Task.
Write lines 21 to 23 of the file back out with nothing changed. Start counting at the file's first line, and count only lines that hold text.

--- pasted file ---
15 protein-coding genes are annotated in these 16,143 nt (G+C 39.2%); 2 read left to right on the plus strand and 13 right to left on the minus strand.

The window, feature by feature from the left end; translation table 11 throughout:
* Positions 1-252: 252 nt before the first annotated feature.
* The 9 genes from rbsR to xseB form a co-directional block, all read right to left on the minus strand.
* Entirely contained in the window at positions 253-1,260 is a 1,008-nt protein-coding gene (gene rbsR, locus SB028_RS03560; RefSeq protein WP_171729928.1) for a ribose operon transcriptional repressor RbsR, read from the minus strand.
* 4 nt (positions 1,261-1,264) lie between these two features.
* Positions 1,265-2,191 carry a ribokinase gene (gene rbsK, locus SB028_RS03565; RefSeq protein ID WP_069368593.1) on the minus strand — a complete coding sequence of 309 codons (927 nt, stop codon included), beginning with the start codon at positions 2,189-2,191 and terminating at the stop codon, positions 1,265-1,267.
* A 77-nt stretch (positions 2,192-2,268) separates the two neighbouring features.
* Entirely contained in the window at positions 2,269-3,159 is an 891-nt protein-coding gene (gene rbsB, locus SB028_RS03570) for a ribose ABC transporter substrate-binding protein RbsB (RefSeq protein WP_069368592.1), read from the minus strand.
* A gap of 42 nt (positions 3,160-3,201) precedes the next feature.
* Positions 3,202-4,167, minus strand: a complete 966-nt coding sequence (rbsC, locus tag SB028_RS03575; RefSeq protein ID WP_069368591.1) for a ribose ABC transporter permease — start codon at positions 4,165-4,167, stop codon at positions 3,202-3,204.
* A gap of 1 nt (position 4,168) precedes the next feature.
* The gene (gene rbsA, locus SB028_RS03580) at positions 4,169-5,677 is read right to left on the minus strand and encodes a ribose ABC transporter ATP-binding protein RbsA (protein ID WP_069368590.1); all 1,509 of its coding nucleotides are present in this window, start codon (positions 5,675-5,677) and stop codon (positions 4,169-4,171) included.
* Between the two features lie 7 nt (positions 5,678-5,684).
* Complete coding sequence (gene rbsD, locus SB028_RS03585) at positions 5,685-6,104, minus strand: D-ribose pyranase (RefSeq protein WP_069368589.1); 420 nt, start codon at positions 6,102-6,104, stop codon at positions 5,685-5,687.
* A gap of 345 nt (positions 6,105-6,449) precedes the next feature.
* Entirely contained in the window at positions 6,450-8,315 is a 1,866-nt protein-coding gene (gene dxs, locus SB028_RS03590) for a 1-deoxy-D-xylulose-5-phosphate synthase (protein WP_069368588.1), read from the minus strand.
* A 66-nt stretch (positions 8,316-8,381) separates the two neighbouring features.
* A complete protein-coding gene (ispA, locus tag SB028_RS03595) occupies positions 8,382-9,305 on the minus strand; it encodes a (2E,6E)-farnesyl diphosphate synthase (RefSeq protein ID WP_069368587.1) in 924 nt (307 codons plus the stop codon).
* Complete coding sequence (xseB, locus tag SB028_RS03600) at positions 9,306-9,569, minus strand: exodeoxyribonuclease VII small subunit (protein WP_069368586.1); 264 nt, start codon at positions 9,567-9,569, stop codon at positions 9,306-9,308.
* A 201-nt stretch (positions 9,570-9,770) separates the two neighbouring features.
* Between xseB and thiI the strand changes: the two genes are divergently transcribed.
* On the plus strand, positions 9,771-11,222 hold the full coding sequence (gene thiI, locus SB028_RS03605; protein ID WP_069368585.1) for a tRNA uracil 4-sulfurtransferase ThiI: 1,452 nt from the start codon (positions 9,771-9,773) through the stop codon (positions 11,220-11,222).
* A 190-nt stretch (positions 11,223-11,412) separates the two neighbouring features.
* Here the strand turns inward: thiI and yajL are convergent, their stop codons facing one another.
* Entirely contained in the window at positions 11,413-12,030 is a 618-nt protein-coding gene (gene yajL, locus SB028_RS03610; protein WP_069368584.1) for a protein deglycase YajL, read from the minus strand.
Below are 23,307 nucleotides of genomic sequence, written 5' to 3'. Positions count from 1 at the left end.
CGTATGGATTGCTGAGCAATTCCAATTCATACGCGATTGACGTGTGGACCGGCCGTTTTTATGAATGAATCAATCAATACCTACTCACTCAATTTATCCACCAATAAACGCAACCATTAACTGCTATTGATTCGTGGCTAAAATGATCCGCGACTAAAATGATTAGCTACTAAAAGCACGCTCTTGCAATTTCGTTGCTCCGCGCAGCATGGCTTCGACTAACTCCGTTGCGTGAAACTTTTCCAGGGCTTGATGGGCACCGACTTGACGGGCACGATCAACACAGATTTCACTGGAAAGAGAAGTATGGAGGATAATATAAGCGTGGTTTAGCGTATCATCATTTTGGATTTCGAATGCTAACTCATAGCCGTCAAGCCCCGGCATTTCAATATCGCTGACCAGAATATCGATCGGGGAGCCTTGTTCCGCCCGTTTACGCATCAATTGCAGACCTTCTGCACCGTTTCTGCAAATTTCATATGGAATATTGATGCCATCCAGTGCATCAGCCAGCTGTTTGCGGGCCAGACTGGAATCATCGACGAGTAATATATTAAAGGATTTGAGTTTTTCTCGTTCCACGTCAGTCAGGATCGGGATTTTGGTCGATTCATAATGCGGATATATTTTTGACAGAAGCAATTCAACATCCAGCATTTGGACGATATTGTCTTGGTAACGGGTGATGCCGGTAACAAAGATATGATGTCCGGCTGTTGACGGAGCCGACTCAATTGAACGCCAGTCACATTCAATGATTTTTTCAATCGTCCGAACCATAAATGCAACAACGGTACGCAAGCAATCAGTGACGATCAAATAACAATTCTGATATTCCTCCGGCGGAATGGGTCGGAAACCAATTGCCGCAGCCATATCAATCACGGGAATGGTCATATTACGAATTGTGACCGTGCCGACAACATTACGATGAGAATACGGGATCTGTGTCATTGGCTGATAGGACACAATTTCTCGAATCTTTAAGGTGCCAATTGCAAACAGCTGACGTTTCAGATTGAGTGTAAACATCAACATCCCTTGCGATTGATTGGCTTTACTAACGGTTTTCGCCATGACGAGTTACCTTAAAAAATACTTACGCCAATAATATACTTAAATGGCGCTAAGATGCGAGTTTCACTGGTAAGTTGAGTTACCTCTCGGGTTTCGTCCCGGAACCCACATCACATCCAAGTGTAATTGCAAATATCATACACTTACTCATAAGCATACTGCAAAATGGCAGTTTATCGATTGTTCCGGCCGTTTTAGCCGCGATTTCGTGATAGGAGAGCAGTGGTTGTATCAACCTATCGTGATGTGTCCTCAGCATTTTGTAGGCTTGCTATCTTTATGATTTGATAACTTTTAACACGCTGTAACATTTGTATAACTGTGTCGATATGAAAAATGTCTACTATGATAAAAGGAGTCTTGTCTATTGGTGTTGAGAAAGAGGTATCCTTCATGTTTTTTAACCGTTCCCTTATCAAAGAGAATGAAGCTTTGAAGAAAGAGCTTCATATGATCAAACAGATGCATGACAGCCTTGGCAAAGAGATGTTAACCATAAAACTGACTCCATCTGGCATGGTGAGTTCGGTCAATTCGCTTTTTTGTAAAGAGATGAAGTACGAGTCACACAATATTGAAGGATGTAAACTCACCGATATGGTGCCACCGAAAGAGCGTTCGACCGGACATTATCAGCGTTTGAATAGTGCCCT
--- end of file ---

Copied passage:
* A 201-nt stretch (positions 9,570-9,770) separates the two neighbouring features.
* Between xseB and thiI the strand changes: the two genes are divergently transcribed.
* On the plus strand, positions 9,771-11,222 hold the full coding sequence (gene thiI, locus SB028_RS03605; protein ID WP_069368585.1) for a tRNA uracil 4-sulfurtransferase ThiI: 1,452 nt from the start codon (positions 9,771-9,773) through the stop codon (positions 11,220-11,222).